Folks in many rural areas where these largely unused public forests reside are hurting economically much, much more so than us city slicker folks who sometimes in a blue moon take a day trip to these forests.  I suggest city slickers cut rural economies some slack, especially private property resources, and cut back contributions to the likes Sierra Club. 

    It’s getting so you have to have a certificate of competency or other government approval just to screw in a light bulb.  Way, Way too much government intrusion in individual economic affairs.  The use of environmental argument for this over intrusion is downright abusive, or at least out of balance with the reality on the ground.

    • crabman34

      Western fishing communities are also hurting, not least because of the damage that the western logging industry has been causing to salmon habitat for decades. Regulation (ooh, scary) is needed because private industry isn’t doing the job.  All the scare tactic rhetoric on this issue won’t change the fact that channelling water from roads and discharging it into streams is exactly what the Clean Water Act is meant to control.  How about the logging industry cleans up its act and stops reflexively fighting any attempts to hold their feet to the fire?

      By the way, it isn’t true that there is more government intrusion into individual economic affairs today.  Obama has passed fewer regulations than Bush II at this same point, and his regulations cost less than Bush I did.  Repeating a lie might get presented as news on Fox News, but it doesn’t convert it to truth.  There are definitely boneheads in the regulatory/bureaucratic apparatus, but there are just as many in the private industrial apparatus who are willing to ignore everything but their bottom line.  Including the long-term sustainability of their profits and their forest products  (see Pacific Lumber and Scotia, CA for a good example).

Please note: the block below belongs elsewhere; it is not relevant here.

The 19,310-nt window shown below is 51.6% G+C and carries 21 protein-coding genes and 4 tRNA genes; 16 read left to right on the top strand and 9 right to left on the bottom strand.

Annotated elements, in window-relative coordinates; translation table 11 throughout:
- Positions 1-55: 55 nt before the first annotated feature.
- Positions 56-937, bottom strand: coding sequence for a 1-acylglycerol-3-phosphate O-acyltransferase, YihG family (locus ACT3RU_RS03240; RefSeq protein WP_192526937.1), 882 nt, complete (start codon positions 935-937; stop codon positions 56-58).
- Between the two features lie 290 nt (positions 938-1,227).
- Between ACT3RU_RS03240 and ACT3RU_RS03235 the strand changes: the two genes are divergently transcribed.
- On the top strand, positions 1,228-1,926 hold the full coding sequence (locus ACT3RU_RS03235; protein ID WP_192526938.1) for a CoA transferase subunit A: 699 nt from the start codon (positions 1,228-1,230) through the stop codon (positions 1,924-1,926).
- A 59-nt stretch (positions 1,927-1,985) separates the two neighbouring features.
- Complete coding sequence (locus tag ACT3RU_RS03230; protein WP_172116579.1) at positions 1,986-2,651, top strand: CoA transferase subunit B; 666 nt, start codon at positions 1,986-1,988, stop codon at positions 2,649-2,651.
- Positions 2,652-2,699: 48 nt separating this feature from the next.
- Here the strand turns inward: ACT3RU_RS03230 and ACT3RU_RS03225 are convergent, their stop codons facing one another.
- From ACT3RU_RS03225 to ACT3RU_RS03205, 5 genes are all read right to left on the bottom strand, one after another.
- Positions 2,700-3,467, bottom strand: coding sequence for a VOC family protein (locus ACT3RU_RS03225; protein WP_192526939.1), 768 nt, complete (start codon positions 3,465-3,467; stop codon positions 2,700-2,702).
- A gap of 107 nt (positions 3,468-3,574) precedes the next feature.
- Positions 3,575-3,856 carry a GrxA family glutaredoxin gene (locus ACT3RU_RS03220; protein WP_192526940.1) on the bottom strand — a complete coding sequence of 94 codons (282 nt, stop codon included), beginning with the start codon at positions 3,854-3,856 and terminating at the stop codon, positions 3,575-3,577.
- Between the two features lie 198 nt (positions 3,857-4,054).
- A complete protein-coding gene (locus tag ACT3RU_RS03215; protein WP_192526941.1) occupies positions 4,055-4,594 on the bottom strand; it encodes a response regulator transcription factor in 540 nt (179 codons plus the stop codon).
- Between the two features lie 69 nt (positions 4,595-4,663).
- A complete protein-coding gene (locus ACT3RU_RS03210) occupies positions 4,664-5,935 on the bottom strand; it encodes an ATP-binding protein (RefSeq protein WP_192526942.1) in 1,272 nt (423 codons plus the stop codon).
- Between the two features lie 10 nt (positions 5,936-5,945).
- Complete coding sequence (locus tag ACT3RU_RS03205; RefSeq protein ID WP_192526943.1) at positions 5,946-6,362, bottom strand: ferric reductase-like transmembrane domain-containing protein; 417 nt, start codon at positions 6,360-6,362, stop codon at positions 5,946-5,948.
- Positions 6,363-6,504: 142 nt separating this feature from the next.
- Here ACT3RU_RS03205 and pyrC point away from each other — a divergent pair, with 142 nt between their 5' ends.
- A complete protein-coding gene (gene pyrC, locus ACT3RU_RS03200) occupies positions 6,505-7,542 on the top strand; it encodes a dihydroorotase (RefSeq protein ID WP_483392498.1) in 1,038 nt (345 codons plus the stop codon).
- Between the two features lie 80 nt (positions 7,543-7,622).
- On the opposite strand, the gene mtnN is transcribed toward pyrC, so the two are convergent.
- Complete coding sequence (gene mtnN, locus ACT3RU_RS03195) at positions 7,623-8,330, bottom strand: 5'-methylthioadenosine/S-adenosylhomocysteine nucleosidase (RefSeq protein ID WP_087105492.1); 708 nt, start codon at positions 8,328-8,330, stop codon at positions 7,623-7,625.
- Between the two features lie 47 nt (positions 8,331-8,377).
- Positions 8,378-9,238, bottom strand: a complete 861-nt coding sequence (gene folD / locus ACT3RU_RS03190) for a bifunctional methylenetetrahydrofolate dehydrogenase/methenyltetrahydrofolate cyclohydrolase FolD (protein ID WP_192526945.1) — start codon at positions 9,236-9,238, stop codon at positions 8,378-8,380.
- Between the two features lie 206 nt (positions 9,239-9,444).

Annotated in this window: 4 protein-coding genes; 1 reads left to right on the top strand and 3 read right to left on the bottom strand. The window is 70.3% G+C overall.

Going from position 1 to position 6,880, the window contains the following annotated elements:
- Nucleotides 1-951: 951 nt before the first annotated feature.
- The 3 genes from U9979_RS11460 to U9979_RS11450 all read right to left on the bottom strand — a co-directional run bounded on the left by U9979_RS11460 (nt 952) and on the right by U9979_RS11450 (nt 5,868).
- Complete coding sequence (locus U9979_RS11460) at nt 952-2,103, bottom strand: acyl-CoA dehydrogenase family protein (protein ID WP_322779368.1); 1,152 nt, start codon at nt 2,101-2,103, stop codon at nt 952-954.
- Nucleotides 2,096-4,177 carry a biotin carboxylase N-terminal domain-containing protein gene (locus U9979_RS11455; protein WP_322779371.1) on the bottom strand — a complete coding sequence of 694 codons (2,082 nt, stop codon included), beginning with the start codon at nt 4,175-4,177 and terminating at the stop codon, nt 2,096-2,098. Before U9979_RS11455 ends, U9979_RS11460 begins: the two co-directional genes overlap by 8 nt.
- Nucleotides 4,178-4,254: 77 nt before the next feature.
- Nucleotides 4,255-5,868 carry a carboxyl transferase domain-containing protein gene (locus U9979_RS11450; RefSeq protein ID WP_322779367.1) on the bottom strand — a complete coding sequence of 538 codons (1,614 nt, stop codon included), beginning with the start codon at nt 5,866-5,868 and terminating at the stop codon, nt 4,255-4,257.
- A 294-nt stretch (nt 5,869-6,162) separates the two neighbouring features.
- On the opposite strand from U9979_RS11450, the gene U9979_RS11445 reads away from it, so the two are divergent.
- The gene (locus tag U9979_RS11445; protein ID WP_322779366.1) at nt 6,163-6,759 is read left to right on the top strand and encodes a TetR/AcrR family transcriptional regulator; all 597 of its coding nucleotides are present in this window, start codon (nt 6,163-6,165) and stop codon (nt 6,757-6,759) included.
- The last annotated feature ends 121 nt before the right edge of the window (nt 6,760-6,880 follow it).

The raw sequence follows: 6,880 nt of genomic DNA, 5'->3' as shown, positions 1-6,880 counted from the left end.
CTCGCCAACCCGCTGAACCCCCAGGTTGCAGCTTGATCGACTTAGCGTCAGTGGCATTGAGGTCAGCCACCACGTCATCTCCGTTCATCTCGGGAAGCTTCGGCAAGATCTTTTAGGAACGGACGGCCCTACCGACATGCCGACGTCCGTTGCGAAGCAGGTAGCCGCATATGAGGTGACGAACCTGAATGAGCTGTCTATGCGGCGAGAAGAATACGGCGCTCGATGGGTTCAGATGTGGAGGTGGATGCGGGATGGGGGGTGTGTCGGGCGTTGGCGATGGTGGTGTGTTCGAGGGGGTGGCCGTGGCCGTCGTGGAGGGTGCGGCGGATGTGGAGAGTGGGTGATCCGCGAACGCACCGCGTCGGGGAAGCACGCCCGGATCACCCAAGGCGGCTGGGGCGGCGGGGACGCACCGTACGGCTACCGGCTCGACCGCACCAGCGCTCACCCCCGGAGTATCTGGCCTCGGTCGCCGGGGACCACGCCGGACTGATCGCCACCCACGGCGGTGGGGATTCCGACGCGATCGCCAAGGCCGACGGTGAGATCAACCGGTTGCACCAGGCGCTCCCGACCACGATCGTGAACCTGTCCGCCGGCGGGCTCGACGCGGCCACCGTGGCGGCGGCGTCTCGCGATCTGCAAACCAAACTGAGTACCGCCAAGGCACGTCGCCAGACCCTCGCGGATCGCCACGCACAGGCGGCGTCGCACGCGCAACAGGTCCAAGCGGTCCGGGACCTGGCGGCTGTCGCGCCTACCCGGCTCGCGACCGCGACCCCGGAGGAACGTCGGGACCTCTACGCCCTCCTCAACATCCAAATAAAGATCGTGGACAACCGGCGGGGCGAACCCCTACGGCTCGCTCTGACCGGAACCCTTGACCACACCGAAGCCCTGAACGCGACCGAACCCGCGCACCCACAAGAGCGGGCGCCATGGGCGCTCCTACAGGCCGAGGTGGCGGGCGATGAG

Finally, courts are well prepared to deal with scientific research.  The defendants had plenty of opportunity to present opposing evidence or challenge the underlying basis for the environmentalists studies.  They didn’t succeed.  This is not a matter of a bunch of idealistic law students making up data, it’s a matter of you not liking the ruling.  What is the main pollutant in the runoff?  Sediment.  That’s the problem that logging causes for streams, fish, and fishing communities downstream.  That’s what the court meant to address.  Wyden is shortsighted on this one.

      • John in Oregon

        >All the scare tactic rhetoric on this issue won’t change the fact that channelling water from roads and discharging it into streams is exactly what the Clean Water Act is meant to control.
         
        1] Oregon regulations don’t approve storm water runoff discharge directly into streams.
        2] The CWA is limited to the commercially navigable waters between states.  See Supreme Court decisions:
        http://www.epa.gov/owow/wetlands/pdf/2001supremecourt.pdf
        http://www.epa.gov/owow/wetlands/pdf/CWA_Jurisdiction_Following_Rapanos120208.pdf